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Fr Norman Fischer elected National Black Catholic Clergy Caucus president

The Kentucky native was chosen earlier this month to lead the 55-year-old organization in its post-pandemic era.

(Faith Lansing)

Fr Norman Fischer, a veteran priest of the Diocese of Lexington, has been elected president of the National Black Catholic Clergy Caucus, the organization has announced.

The 50-year-old pastor will head a newly refreshed NBCCC board, chosen by the membership on August 21. He is joined by a new vice president in Fr Kareem Smith of New York; the incumbent secretary, Dcn Michael Taylor of New Orleans; and at-large members Fr  Jeffery Ott and Br Herman Johnson, both of whom are members of the Dominican Order.

“To God be the glory,” said President-elect Fischer, who is succeeding Dcn Mel Tardy of Fort Wayne-South Bend in the presidential role.

“I remain a humbled priest son, always keeping before me how I was lifted up by the wisdom of so many great priests—many since deceased—of the NBCCC.”

Fischer is presently the pastor of St. Peter Claver Catholic Church, a historically Black parish in Lexington, where he has served since 2006. Under his leadership, the community recently completed a landmark rebuilding project, resulting in their new $3.5M worship space being dedicated earlier this year.

Himself an Afro-Asian American—likely the first to serve as NBCCC president—Fischer has praised the diversity of his parish, which now includes “Filipinos, Africans, African Americans, Anglo, Germans,” and various other ethnic groups.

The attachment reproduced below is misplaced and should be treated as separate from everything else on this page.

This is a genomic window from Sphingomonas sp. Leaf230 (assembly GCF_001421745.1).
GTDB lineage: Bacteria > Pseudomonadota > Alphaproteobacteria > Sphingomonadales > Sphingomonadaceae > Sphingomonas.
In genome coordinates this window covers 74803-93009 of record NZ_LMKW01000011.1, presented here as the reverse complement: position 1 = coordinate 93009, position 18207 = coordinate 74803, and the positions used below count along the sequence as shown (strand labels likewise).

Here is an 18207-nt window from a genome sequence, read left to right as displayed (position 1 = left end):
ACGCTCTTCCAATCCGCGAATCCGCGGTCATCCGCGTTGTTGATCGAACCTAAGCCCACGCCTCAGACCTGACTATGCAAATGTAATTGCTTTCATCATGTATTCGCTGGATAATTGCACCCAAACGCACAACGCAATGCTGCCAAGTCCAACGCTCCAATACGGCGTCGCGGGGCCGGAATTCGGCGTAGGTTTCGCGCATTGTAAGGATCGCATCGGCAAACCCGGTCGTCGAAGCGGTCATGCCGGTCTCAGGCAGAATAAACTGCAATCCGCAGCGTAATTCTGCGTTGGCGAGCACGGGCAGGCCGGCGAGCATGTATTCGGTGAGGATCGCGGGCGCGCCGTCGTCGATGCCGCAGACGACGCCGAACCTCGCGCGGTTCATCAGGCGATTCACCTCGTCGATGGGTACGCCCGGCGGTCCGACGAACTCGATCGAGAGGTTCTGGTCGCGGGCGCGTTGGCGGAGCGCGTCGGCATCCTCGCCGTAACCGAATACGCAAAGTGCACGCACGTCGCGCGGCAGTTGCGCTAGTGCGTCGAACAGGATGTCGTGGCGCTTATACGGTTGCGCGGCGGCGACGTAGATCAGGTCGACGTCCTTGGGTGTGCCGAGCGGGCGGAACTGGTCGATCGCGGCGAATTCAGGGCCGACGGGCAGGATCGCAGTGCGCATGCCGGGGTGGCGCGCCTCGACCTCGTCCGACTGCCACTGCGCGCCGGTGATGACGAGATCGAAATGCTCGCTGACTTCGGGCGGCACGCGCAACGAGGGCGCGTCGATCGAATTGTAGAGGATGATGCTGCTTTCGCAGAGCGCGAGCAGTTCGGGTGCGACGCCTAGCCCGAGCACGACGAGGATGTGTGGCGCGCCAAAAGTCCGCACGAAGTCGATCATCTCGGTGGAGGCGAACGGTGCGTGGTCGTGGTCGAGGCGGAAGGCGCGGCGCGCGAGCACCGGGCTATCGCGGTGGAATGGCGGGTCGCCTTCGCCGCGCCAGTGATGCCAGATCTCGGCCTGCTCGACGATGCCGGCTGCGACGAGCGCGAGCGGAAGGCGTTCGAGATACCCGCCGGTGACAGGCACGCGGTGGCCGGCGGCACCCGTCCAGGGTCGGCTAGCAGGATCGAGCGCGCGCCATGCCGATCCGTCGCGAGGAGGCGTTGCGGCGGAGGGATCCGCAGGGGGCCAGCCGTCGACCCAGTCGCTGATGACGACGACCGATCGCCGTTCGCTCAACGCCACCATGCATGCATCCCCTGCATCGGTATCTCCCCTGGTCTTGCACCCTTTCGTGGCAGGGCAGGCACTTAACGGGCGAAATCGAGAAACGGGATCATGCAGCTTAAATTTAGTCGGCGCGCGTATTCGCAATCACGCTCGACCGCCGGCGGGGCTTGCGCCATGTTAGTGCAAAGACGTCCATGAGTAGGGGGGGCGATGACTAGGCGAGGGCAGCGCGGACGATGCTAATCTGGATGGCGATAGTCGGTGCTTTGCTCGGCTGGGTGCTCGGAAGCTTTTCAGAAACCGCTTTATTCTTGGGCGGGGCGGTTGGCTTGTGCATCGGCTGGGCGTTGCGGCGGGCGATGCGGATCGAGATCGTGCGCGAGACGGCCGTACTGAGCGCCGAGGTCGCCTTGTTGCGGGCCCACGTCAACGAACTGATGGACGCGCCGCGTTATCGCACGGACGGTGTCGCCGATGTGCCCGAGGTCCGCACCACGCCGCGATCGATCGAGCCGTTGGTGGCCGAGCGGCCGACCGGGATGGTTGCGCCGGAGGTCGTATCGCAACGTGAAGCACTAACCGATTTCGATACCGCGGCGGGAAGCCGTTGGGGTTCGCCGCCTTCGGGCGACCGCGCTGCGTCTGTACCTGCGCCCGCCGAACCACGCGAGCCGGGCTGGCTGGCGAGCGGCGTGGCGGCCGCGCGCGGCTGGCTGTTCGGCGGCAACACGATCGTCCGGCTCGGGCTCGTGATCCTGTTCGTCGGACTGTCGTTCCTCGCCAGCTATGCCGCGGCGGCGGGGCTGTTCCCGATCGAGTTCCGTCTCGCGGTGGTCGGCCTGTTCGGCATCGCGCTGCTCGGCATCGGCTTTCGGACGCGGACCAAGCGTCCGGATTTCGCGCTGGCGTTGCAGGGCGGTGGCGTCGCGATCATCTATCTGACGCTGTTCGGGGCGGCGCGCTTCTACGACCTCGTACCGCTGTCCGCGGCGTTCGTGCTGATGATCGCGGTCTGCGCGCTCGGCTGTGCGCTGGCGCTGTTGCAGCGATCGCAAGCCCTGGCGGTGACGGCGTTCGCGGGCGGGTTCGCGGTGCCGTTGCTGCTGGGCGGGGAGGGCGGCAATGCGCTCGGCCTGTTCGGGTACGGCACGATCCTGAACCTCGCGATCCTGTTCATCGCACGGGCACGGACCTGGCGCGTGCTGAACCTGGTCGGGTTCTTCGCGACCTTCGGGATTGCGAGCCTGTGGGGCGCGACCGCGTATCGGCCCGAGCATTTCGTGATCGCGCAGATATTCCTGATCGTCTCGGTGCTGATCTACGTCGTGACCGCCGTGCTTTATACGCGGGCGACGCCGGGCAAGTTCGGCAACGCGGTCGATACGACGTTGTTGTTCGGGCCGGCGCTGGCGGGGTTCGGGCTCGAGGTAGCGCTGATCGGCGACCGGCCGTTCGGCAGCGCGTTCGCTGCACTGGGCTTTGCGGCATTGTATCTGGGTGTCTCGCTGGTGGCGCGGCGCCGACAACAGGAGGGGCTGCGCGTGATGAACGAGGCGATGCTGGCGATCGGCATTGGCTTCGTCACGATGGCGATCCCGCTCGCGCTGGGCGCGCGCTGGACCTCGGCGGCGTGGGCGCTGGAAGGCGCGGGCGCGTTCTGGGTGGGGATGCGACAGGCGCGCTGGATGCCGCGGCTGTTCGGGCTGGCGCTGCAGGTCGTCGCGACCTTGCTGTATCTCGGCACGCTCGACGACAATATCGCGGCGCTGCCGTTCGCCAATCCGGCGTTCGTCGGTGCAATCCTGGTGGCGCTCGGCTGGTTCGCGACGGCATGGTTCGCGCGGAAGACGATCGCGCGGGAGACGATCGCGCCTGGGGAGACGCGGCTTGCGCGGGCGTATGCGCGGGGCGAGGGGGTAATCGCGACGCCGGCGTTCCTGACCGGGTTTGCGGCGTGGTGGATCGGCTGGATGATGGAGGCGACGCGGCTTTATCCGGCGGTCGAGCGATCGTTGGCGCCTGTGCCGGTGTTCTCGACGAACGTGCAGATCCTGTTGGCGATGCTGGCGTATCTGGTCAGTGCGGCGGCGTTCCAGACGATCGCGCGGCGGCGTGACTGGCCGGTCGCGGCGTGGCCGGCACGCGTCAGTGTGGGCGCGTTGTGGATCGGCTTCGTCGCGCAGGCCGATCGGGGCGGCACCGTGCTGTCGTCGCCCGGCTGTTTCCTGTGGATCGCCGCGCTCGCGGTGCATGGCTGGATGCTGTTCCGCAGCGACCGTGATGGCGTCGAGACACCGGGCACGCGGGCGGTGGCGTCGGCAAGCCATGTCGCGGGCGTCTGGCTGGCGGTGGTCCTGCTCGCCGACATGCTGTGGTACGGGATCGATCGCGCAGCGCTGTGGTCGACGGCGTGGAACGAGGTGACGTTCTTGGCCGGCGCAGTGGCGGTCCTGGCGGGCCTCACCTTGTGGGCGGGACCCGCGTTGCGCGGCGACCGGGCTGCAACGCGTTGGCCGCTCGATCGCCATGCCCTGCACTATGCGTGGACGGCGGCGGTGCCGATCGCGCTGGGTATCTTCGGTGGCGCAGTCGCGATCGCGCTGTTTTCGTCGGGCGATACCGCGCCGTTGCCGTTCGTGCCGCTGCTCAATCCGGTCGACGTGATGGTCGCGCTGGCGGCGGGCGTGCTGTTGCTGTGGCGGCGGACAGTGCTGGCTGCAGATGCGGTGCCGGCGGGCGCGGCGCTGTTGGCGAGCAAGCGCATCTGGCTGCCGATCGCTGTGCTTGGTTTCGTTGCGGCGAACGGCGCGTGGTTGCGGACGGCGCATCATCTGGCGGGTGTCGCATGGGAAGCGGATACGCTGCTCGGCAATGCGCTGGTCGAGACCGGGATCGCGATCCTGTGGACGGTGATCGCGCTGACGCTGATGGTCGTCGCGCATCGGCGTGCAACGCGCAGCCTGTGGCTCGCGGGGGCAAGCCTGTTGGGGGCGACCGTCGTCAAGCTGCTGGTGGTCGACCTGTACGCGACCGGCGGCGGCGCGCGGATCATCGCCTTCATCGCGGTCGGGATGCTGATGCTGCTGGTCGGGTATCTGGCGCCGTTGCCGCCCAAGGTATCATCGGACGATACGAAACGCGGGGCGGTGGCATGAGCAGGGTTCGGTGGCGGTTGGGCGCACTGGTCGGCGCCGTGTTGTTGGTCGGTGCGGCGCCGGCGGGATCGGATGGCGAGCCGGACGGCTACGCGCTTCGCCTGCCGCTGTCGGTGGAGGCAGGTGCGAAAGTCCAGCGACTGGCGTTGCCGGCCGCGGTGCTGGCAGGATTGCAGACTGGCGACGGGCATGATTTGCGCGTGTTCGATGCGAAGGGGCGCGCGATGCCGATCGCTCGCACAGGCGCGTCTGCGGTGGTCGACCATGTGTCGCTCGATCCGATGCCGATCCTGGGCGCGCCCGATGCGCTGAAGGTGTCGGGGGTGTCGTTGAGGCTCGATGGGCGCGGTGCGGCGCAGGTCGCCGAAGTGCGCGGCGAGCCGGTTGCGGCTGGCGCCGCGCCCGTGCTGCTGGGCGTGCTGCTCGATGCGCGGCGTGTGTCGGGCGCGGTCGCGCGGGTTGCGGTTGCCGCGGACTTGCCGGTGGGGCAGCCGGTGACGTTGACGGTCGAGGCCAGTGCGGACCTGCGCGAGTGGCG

The Kentucky native has also served as chaplain of Lexington Catholic High School for more than a decade, ministering to students in the Mass and through his directorship of the school’s Spiritual Life Center.

Fr Norman Fischer blesses the crowd at the 2023 Alltech St. Patrick's Day Parade in Lexington. (Alltech/YouTube)

Fischer credits much of his success in ministry to the support he received from the various organizations with which he will now help convene each year as part of the Black Catholic Joint Conference. He specifically mentioned the influence of the Black women religious who prayed for him during his time in seminary.

“I must say it is crucial to me that the NBCCC be in solidarity with the phenomenal sisters and nuns of the National Black Sisters’ Conference,” he said. 

“I'll never forget how so many of them literally prayed for me and with me at every joint conference leading to my ordination.”

Fischer has previously served as an officer of the National Black Catholic Seminarians Association (NBCSA), which collaborates with the NBCCC as a constituent organization and as a member of the Joint Conference.

The recently elected NBCSA president, James Johnson IV of Charlotte, will serve as an ex officio board member of the NBCCC, which was founded in 1968 to support “the spiritual, theological, educational, and ministerial growth of Black Catholic clergy, religious and seminarians.”

The newly elected priests, deacons, and religious brothers of the NBCCC board will be officially installed on Monday, September 25, in a ceremony known as the Rite of Transition. Ahead of the event, Fischer expressed gratitude for his predecessor’s work in one of the most challenging periods in the organization’s history.

“Deacon Mel truly paved a difficult pathway for us through the COVID-19 pandemic and guided our organization with grace and peace,” Fischer said, adding a note on his hopes for the future.

“I believe I am called to be a bridge connecting the strong wisdom of our elders to the dynamic vision of our youthful Black Catholic religious, ordained, and lay leaders… I look forward to seeing where the Holy Spirit leads us together."


Nate Tinner-Williams is co-founder and editor of Black Catholic Messenger.


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